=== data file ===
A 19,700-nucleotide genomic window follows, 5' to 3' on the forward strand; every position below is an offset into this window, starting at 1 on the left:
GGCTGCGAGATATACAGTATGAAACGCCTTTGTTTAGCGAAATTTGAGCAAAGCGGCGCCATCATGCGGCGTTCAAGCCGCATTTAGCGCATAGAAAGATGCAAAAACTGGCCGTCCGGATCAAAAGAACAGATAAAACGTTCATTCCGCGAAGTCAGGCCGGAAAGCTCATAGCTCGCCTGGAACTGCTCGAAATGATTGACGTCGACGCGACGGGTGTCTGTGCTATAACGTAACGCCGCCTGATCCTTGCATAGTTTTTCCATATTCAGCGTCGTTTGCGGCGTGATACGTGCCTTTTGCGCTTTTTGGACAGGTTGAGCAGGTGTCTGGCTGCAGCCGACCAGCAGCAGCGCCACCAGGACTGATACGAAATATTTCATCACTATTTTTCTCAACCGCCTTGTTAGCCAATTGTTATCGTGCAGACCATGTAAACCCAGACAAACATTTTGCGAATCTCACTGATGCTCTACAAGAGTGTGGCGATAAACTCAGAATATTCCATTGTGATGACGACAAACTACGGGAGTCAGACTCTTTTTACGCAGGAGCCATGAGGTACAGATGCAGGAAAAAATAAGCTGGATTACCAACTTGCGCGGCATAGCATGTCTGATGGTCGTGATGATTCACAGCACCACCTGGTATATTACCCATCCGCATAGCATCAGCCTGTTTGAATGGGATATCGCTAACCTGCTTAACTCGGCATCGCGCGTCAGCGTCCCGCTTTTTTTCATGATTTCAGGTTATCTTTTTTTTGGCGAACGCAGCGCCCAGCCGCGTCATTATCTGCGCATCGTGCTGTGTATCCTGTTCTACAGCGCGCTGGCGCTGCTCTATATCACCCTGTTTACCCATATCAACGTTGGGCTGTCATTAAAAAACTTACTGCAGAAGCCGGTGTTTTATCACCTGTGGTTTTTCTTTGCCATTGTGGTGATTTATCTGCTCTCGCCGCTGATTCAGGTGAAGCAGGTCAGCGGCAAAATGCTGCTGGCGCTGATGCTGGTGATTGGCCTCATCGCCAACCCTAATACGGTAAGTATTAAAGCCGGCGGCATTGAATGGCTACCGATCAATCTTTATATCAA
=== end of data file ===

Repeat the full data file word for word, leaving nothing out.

A 19,700-nucleotide genomic window follows, 5' to 3' on the forward strand; every position below is an offset into this window, starting at 1 on the left:
GGCTGCGAGATATACAGTATGAAACGCCTTTGTTTAGCGAAATTTGAGCAAAGCGGCGCCATCATGCGGCGTTCAAGCCGCATTTAGCGCATAGAAAGATGCAAAAACTGGCCGTCCGGATCAAAAGAACAGATAAAACGTTCATTCCGCGAAGTCAGGCCGGAAAGCTCATAGCTCGCCTGGAACTGCTCGAAATGATTGACGTCGACGCGACGGGTGTCTGTGCTATAACGTAACGCCGCCTGATCCTTGCATAGTTTTTCCATATTCAGCGTCGTTTGCGGCGTGATACGTGCCTTTTGCGCTTTTTGGACAGGTTGAGCAGGTGTCTGGCTGCAGCCGACCAGCAGCAGCGCCACCAGGACTGATACGAAATATTTCATCACTATTTTTCTCAACCGCCTTGTTAGCCAATTGTTATCGTGCAGACCATGTAAACCCAGACAAACATTTTGCGAATCTCACTGATGCTCTACAAGAGTGTGGCGATAAACTCAGAATATTCCATTGTGATGACGACAAACTACGGGAGTCAGACTCTTTTTACGCAGGAGCCATGAGGTACAGATGCAGGAAAAAATAAGCTGGATTACCAACTTGCGCGGCATAGCATGTCTGATGGTCGTGATGATTCACAGCACCACCTGGTATATTACCCATCCGCATAGCATCAGCCTGTTTGAATGGGATATCGCTAACCTGCTTAACTCGGCATCGCGCGTCAGCGTCCCGCTTTTTTTCATGATTTCAGGTTATCTTTTTTTTGGCGAACGCAGCGCCCAGCCGCGTCATTATCTGCGCATCGTGCTGTGTATCCTGTTCTACAGCGCGCTGGCGCTGCTCTATATCACCCTGTTTACCCATATCAACGTTGGGCTGTCATTAAAAAACTTACTGCAGAAGCCGGTGTTTTATCACCTGTGGTTTTTCTTTGCCATTGTGGTGATTTATCTGCTCTCGCCGCTGATTCAGGTGAAGCAGGTCAGCGGCAAAATGCTGCTGGCGCTGATGCTGGTGATTGGCCTCATCGCCAACCCTAATACGGTAAGTATTAAAGCCGGCGGCATTGAATGGCTACCGATCAATCTTTATATCAA